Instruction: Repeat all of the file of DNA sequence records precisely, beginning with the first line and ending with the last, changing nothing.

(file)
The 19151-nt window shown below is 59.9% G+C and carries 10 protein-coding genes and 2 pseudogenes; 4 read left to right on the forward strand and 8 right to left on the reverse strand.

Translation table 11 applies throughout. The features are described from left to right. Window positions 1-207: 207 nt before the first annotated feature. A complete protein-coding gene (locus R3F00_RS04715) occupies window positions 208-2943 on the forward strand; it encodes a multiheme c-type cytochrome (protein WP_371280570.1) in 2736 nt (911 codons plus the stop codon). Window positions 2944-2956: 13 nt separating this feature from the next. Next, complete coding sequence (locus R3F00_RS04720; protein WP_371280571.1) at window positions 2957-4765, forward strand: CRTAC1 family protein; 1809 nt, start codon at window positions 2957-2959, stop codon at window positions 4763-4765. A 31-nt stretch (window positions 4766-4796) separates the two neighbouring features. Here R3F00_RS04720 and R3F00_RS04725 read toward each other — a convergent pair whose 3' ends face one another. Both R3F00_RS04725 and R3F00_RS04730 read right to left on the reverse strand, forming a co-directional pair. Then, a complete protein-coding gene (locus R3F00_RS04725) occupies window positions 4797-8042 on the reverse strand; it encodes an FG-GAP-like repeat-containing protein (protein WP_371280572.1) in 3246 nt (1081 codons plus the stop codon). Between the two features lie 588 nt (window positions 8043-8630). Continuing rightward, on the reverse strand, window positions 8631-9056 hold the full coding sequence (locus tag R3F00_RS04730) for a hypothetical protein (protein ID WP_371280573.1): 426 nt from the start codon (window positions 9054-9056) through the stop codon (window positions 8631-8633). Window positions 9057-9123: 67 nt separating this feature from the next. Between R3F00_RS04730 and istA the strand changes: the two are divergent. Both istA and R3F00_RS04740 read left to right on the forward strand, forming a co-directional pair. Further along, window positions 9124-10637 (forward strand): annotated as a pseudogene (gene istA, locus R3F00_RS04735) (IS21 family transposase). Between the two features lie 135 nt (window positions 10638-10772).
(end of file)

The 19151-nt window shown below is 59.9% G+C and carries 10 protein-coding genes and 2 pseudogenes; 4 read left to right on the forward strand and 8 right to left on the reverse strand.

Translation table 11 applies throughout. The features are described from left to right. Window positions 1-207: 207 nt before the first annotated feature. A complete protein-coding gene (locus R3F00_RS04715) occupies window positions 208-2943 on the forward strand; it encodes a multiheme c-type cytochrome (protein WP_371280570.1) in 2736 nt (911 codons plus the stop codon). Window positions 2944-2956: 13 nt separating this feature from the next. Next, complete coding sequence (locus R3F00_RS04720; protein WP_371280571.1) at window positions 2957-4765, forward strand: CRTAC1 family protein; 1809 nt, start codon at window positions 2957-2959, stop codon at window positions 4763-4765. A 31-nt stretch (window positions 4766-4796) separates the two neighbouring features. Here R3F00_RS04720 and R3F00_RS04725 read toward each other — a convergent pair whose 3' ends face one another. Both R3F00_RS04725 and R3F00_RS04730 read right to left on the reverse strand, forming a co-directional pair. Then, a complete protein-coding gene (locus R3F00_RS04725) occupies window positions 4797-8042 on the reverse strand; it encodes an FG-GAP-like repeat-containing protein (protein WP_371280572.1) in 3246 nt (1081 codons plus the stop codon). Between the two features lie 588 nt (window positions 8043-8630). Continuing rightward, on the reverse strand, window positions 8631-9056 hold the full coding sequence (locus tag R3F00_RS04730) for a hypothetical protein (protein ID WP_371280573.1): 426 nt from the start codon (window positions 9054-9056) through the stop codon (window positions 8631-8633). Window positions 9057-9123: 67 nt separating this feature from the next. Between R3F00_RS04730 and istA the strand changes: the two are divergent. Both istA and R3F00_RS04740 read left to right on the forward strand, forming a co-directional pair. Further along, window positions 9124-10637 (forward strand): annotated as a pseudogene (gene istA, locus R3F00_RS04735) (IS21 family transposase). Between the two features lie 135 nt (window positions 10638-10772).